Projected changes in the regional SPI values during strong La Niña and El Niño phases in 117 major river basins. (a),(c) Maps of the changes in the regional SPI composite over 117 major river basins for strong La Niña events based, respectively, on the MMMs of all 26 models and the 8 selected models. (b),(d) Maps for El Niño phases. Stippling in (a)–(d) indicates regions where the signal of the change in the MMM is the same as the signal in two-thirds or more of the models used. (e),(f) The relationship between the historical regional SPI composite and changes in the regional SPI composite over 117 major river basins, for strong La Niña and El Niño phases, respectively. The black and red dots indicate the results from the MMMs of all 26 models and the 8 selected models, respectively.

Fig. 6.

Projected changes in the regional SPI values during strong La Niña and El Niño phases in 117 major river basins. (a),(c) Maps of the changes in the regional SPI composite over 117 major river basins for strong La Niña events based, respectively, on the MMMs of all 26 models and the 8 selected models. (b),(d) Maps for El Niño phases. Stippling in (a)–(d) indicates regions where the signal of the change in the MMM is the same as the signal in two-thirds or more of the models used. (e),(f) The relationship between the historical regional SPI composite and changes in the regional SPI composite over 117 major river basins, for strong La Niña and El Niño phases, respectively. The black and red dots indicate the results from the MMMs of all 26 models and the 8 selected models, respectively.

Changes in the occurrence of severe dry/wet events.

Figures 7 and 8 showed changes in the frequency of severe dry/wet events under future ENSO conditions over 117 river basins. Assessment of these basins revealed large geographical differences in the projected changes in the frequency of severe dry and wet events. Under RCP4.5, according to both the MMMs of the 26 models and the 8 selected models, 45 rivers under El Niño conditions and 39 river basins under La Niña conditions were predicted to experience an increase in the frequency of severe dry events relative to the historical period, while 44 under El Niño conditions and 44 under La Niña conditions would experience decreasing trends. Conversely, 59 river basins under El Niño conditions and 61 under La Niña conditions were predicted to have an increase in the frequency of severe wet events, suggesting a likely increase in the risk of floods, while a decreasing tendency was found for 21 river basins under El Niño conditions and 17 under La Niña conditions. Both intense dry events and excessive flooding were projected to increase in frequency in 22 river basins during La Niña phases, including the Aral River basin, the Colorado River basin, and the southern river basins of North America, indicating that these rivers may experience concurrent dry condition and wet condition in different parts of their basins during ENSO events. Some basins, such as the Mekong River basin, the Murray River basin, and river basins in Canada, were predicted to experience an increase in the frequency of severe wet events but a decrease in the frequency of dry events during La Niña phases (Fig. 7). Most river basins showed a broad increase in the frequency of severe wet events during El Niño phases. The Murray River basin and the Mekong River basin showed more pronounced and robust changes, with agreement from more than two-thirds of the models (Figs. 8a,c).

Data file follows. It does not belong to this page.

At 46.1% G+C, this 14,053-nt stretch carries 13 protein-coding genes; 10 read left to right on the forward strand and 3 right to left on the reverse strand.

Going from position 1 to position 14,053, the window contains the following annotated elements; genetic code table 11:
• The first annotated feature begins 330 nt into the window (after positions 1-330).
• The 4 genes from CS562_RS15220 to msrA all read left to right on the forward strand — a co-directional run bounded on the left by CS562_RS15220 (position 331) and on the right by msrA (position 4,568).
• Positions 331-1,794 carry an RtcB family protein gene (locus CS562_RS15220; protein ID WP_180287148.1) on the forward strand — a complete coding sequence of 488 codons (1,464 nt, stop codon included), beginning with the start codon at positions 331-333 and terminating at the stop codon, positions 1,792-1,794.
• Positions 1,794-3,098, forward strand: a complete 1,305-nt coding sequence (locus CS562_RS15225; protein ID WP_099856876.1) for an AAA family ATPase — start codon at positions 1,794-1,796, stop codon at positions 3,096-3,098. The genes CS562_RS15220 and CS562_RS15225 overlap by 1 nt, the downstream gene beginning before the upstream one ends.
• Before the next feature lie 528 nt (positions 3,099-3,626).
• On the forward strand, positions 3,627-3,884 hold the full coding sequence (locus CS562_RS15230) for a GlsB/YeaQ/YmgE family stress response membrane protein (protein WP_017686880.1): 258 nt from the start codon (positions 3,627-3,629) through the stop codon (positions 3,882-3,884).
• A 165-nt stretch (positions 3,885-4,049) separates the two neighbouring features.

Fig. 7.

Projected relative changes in the frequency of severe dry events (SPI < –1.5) and severe wet events (SPI > 1.5) during strong La Niña phases in 117 major river basins. The analysis is based on the MMM change (a),(b) for the 26 models and(c),(d) for the 8 selected best models. Stippling in the panels indicates that the sign of the change in the multimodel ensemble is the same as the sign in two-thirds or more of the models used.

Fig. 7.

Projected relative changes in the frequency of severe dry events (SPI < –1.5) and severe wet events (SPI > 1.5) during strong La Niña phases in 117 major river basins. The analysis is based on the MMM change (a),(b) for the 26 models and(c),(d) for the 8 selected best models. Stippling in the panels indicates that the sign of the change in the multimodel ensemble is the same as the sign in two-thirds or more of the models used.

Fig. 8.

Projected relative changes in the frequency of severe dry events (SPI < –1.5) and severe wet events (SPI > 1.5) during strong El Niño phases in 117 major river basins. The analysis is based on the MMM change (a),(b) for the 26 models and (c),(d) for the 8 selected best models. Stippling in the panels indicates that the sign of the change in the multimodel ensemble is the same as the sign in two-thirds or more of the models used. The blue lines indicate the boundaries of the major river basins.

Fig. 8.

Projected relative changes in the frequency of severe dry events (SPI < –1.5) and severe wet events (SPI > 1.5) during strong El Niño phases in 117 major river basins. The analysis is based on the MMM change (a),(b) for the 26 models and (c),(d) for the 8 selected best models. Stippling in the panels indicates that the sign of the change in the multimodel ensemble is the same as the sign in two-thirds or more of the models used. The blue lines indicate the boundaries of the major river basins.

Figure 9 exhibited the relationship between the change in regional composite SPI and the change in the frequency of dry/wet events over different river basins. The correlation coefficients based on the simulations from all 26 models and the 8 selected models indicate that the changes in the frequency of severe dry/wet events contributed to the changes in anomalous precipitation in response to ENSO events. We also examined the relationship between the change in the frequency of severe events and historical anomalous precipitation. The significant negative correlation coefficient indicates that the river basins with large negative anomalous precipitation are predicted to experience an increase in severe dry events during La Niña.

Fig. 9.